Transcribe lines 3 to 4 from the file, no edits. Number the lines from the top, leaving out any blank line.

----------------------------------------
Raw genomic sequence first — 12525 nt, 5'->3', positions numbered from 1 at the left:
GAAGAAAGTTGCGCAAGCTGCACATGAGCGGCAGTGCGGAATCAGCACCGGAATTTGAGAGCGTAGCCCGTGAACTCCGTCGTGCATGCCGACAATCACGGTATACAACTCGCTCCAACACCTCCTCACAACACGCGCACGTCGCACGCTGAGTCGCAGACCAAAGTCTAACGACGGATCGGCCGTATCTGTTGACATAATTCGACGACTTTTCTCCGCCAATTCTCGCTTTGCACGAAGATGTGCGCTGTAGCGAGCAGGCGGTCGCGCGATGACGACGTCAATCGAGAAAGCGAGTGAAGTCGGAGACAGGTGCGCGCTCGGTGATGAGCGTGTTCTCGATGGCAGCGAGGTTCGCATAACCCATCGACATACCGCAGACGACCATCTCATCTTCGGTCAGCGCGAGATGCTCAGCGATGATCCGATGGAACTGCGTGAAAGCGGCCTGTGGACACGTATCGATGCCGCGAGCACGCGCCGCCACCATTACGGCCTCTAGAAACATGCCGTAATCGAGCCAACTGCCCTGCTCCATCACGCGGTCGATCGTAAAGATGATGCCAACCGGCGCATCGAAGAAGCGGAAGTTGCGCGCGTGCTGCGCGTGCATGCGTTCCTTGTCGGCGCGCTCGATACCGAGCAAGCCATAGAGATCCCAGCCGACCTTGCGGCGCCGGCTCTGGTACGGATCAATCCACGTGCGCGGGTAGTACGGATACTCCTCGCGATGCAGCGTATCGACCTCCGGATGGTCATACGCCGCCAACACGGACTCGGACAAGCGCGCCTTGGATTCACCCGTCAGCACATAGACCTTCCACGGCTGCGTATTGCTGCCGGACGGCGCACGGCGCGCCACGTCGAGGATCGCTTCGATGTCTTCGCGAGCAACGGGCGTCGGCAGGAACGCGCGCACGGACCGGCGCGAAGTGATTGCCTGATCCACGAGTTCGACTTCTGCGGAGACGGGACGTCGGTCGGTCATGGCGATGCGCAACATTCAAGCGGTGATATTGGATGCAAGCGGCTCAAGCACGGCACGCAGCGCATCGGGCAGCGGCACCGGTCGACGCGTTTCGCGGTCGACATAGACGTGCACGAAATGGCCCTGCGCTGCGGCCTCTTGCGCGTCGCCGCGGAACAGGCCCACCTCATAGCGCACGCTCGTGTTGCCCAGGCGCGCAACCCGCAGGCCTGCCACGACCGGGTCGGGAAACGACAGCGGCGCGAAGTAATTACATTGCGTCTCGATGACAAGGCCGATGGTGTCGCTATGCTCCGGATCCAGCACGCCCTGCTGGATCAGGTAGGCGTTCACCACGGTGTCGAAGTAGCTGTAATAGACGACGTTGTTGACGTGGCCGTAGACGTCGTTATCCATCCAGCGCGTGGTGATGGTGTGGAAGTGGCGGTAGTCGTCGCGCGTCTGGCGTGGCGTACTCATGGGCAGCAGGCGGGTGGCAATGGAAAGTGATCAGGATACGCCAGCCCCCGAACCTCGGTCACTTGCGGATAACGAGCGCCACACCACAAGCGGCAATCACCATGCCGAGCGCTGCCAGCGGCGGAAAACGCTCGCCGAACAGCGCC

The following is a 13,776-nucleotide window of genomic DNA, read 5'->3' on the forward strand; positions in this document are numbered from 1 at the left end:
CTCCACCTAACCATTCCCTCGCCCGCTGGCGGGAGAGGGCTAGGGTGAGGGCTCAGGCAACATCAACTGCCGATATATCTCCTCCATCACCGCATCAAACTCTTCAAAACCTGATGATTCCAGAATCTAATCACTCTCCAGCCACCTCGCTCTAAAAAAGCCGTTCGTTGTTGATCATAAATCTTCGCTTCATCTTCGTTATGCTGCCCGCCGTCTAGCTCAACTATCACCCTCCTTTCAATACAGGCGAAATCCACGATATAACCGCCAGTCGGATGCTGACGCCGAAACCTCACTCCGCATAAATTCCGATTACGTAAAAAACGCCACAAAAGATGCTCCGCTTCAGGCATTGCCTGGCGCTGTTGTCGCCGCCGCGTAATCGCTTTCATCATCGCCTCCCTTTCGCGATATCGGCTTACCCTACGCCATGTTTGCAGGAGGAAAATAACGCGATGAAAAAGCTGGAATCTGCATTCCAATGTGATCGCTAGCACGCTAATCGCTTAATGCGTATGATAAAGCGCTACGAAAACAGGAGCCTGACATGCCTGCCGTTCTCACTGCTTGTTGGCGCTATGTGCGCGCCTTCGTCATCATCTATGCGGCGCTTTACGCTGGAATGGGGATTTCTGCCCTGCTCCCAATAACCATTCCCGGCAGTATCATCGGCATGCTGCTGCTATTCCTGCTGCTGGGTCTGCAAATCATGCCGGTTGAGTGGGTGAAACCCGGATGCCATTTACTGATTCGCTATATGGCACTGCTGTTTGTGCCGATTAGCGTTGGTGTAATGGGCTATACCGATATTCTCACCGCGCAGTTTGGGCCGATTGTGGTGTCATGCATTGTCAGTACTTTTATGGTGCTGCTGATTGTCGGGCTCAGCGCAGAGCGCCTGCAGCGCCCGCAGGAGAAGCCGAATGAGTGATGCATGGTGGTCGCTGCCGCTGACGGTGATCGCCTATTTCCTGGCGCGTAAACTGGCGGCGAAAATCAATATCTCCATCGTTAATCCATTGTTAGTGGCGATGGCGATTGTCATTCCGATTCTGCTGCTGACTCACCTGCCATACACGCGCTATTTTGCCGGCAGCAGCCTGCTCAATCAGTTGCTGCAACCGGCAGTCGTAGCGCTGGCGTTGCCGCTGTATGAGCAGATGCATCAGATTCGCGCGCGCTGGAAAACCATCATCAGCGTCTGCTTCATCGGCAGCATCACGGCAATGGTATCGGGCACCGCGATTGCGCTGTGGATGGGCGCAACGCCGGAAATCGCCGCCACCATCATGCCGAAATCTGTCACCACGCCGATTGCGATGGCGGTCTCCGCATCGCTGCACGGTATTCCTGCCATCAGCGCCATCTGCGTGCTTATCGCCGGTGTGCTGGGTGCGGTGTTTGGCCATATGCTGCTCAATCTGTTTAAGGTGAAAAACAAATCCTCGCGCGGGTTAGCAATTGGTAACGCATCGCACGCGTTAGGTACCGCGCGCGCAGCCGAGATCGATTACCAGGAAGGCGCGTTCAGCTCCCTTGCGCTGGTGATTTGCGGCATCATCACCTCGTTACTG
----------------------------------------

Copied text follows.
The following is a 13,776-nucleotide window of genomic DNA, read 5'->3' on the forward strand; positions in this document are numbered from 1 at the left end:
CTCCACCTAACCATTCCCTCGCCCGCTGGCGGGAGAGGGCTAGGGTGAGGGCTCAGGCAACATCAACTGCCGATATATCTCCTCCATCACCGCATCAAACTCTTCAAAACCTGATGATTCCAGAATCTAATCACTCTCCAGCCACCTCGCTCTAAAAAAGCCGTTCGTTGTTGATCATAAATCTTCGCTTCATCTTCGTTATGCTGCCCGCCGTCTAGCTCAACTATCACCCTCCTTTCAATACAGGCGAAATCCACGATATAACCGCCAGTCGGATGCTGACGCCGAAACCTCACTCCGCATAAATTCCGATTACGTAAAAAACGCCACAAAAGATGCTCCGCTTCAGGCATTGCCTGGCGCTGTTGTCGCCGCCGCGTAATCGCTTTCATCATCGCCTCCCTTTCGCGATATCGGCTTACCCTACGCCATGTTTGCAGGAGGAAAATAACGCGATGAAAAAGCTGGAATCTGCATTCCAATGTGATCGCTAGCACGCTAATCGCTTAATGCGTATGATAAAGCGCTACGAAAACAGGAGCCTGACATGCCTGCCGTTCTCACTGCTTGTTGGCGCTATGTGCGCGCCTTCGTCATCATCTATGCGGCGCTTTACGCTGGAATGGGGATTTCTGCCCTGCTCCCAATAACCATTCCCGGCAGTATCATCGGCATGCTGCTGCTATTCCTGCTGCTGGGTCTGCAAATCATGCCGGTTGAGTGGGTGAAACCCGGATGCCATTTACTGATTCGCTATATGGCACTGCTGTTTGTGCCGATTAGCGTTGGTGTAATGGGCTATACCGATATTCTCACCGCGCAGTTTGGGCCGATTGTGGTGTCATGCATTGTCAGTACTTTTATGGTGCTGCTGATTGTCGGGCTCAGCGCAGAGCGCCTGCAGCGCCCGCAGGAGAAGCCGAATGAGTGATGCATGGTGGTCGCTGCCGCTGACGGTGATCGCCTATTTCCTGGCGCGTAAACTGGCGGCGAAAATCAATATCTCCATCGTTAATCCATTGTTAGTGGCGATGGCGATTGTCATTCCGATTCTGCTGCTGACTCACCTGCCATACACGCGCTATTTTGCCGGCAGCAGCCTGCTCAATCAGTTGCTGCAACCGGCAGTCGTAGCGCTGGCGTTGCCGCTGTATGAGCAGATGCATCAGATTCGCGCGCGCTGGAAAACCATCATCAGCGTCTGCTTCATCGGCAGCATCACGGCAATGGTATCGGGCACCGCGATTGCGCTGTGGATGGGCGCAACGCCGGAAATCGCCGCCACCATCATGCCGAAATCTGTCACCACGCCGATTGCGATGGCGGTCTCCGCATCGCTGCACGGTATTCCTGCCATCAGCGCCATCTGCGTGCTTATCGCCGGTGTGCTGGGTGCGGTGTTTGGCCATATGCTGCTCAATCTGTTTAAGGTGAAAAACAAATCCTCGCGCGGGTTAGCAATTGGTAACGCATCGCACGCGTTAGGTACCGCGCGCGCAGCCGAGATCGATTACCAGGAAGGCGCGTTCAGCTCCCTTGCGCTGGTGATTTGCGGCATCATCACCTCGTTACTG